Roman architecture has always been admired for its strong and colossal structure. Throne’s power and the ordinary lives of its citizens have greatly inspired the majestic architecture. The grand temples and buildings demonstrate the perpetual influence of gods over the people. Architecture has widely contributed to the European art and culture. It has been observed that the architecture Romans were influenced was from Greek’s art. The designs on Roman buildings were relatively similar to Greeks architectural designs. Though, the architecture was identical, Romans preferred Corinthian Order. Another characteristic feature that set its architecture apart was its continuous urge of perfecting concrete buildings in all of its monumental creations with modern arches and domes as a modern touch.
Roman Colosseum is the largest and most famous amphitheater of Rome. Its construction began in 72 AD under Emperor Vespasian and finished in 80 AD under his son Titus. It was built with materials like travertine limestone, tuff, wood, concrete. This colosseum has a seating capacity of 50,000 and more. Gladiatorial competitions, battles, executions, roman mythology dramas were conducted for entertainment purposes. Compared to other amphitheaters, Colosseum was built in the heart of the city. However, the interior of Colosseum was profoundly destroyed by fires and earthquakes. Even though, the structural standing of the monument is still sound, the pollution and general destruction has deteriorated the inner part of the structure.
Pantheon is a Roman temple built during 113 to 125 AD. It has dome structure with traditional porch. It served as a Roman Catholic Church. This monument stands on brick arches and hidden wall niches. The temple’s structure has survived because of its well-engineered walls and domes. The interior is refined with polished marble that shines when sunlight penetrates through the ceiling, which is called the Oculus, also known as ‘great eye. Being unique in all of Romans architectural creations, its interior and exterior classical designs have been adapted by architects.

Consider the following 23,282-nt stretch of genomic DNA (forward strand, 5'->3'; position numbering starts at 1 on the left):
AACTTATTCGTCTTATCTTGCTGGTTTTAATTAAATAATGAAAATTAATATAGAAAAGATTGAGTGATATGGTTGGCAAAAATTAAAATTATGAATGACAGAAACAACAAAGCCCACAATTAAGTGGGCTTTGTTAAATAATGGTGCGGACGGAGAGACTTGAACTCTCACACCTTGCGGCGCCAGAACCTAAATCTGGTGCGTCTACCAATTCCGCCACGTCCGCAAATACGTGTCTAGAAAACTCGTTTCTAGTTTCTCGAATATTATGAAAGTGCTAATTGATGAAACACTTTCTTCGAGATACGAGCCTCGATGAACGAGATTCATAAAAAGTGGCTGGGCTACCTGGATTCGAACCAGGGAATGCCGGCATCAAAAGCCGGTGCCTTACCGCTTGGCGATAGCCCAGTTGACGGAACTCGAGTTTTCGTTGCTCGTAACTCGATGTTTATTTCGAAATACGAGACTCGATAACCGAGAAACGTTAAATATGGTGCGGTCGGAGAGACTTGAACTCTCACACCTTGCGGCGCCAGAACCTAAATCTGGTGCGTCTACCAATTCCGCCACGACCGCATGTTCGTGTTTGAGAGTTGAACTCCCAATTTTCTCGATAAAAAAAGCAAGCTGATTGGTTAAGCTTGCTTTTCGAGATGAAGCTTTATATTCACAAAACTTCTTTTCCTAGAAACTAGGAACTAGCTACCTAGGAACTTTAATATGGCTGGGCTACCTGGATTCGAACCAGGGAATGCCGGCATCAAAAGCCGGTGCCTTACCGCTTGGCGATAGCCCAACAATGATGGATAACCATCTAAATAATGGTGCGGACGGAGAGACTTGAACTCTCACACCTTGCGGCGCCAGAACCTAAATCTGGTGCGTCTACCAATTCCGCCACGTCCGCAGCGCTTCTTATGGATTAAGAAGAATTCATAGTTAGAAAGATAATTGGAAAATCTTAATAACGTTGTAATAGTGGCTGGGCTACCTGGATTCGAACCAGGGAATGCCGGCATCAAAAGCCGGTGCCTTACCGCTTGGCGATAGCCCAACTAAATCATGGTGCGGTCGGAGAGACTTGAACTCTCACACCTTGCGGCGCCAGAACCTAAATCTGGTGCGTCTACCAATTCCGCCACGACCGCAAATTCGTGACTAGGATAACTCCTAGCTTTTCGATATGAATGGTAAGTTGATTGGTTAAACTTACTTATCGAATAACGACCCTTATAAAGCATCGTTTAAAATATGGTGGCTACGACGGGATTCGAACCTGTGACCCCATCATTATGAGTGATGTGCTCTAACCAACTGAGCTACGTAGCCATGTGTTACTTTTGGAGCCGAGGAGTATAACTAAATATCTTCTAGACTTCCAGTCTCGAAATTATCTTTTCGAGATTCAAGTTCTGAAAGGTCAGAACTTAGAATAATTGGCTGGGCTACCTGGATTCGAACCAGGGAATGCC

Arch of Constantine was built in honor of Constantine’s triumph over Maxentius at the Battle of Milivian Bridge in 312 AD. Arch of Constantine is a glorious celebration of political power and leadership. It is well-known for geometric details and massive stone work. Lower part is covered with marble blocks and extraordinary marble brickwork. It is 20 meters high, 25 meters wide and 7 meters deep. In the main archway, victory figure occupy spandrels and river gods are depicted over the arches. Emperor Marcus Aurelius’s life was carved on the arches which was remodeled to resemble Constantine I. It signifies Constantine’s changing religious affirmations.
Arch of Titus was built in 81 AD by Emperor Domitian that commemorates Titus’s and his father’s victor over Jewish rebellion in Judea. It measures 15.4 meters in height. The upper left and right of arches contains a winged woman that personifies victory. Temple of Jerusalem is partially depicted on south inner panels. North inner pane portrays Titus as the Triumphator, where there is an Amazonian wearing a helmet leading four horses carries Titus. The inscriptions on the horse were mainly written in gold or silver.
Roman architecture signifies beauty of triumph and rich culture. Roman culture has splendidly attracted people to experience the foundation of Roman history with astounding work of art that continues to inspire today’s architects.
Categories: Culture and History
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